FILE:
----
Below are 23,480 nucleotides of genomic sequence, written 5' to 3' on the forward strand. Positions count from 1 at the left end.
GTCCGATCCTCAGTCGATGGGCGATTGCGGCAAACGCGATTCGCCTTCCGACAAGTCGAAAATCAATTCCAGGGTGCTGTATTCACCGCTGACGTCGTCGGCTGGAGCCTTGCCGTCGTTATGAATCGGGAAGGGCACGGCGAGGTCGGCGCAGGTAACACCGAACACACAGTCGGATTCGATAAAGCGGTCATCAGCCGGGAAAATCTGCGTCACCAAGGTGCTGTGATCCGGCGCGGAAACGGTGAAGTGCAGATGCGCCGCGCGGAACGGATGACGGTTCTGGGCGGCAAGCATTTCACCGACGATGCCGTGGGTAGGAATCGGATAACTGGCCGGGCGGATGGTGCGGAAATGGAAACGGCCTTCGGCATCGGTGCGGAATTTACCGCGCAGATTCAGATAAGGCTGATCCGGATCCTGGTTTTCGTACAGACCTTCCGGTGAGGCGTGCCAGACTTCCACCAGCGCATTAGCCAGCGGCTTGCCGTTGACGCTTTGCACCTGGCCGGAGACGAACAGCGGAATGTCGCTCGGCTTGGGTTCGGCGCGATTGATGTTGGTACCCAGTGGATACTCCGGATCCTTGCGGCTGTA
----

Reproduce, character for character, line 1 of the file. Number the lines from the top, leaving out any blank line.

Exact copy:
Below are 23,480 nucleotides of genomic sequence, written 5' to 3' on the forward strand. Positions count from 1 at the left end.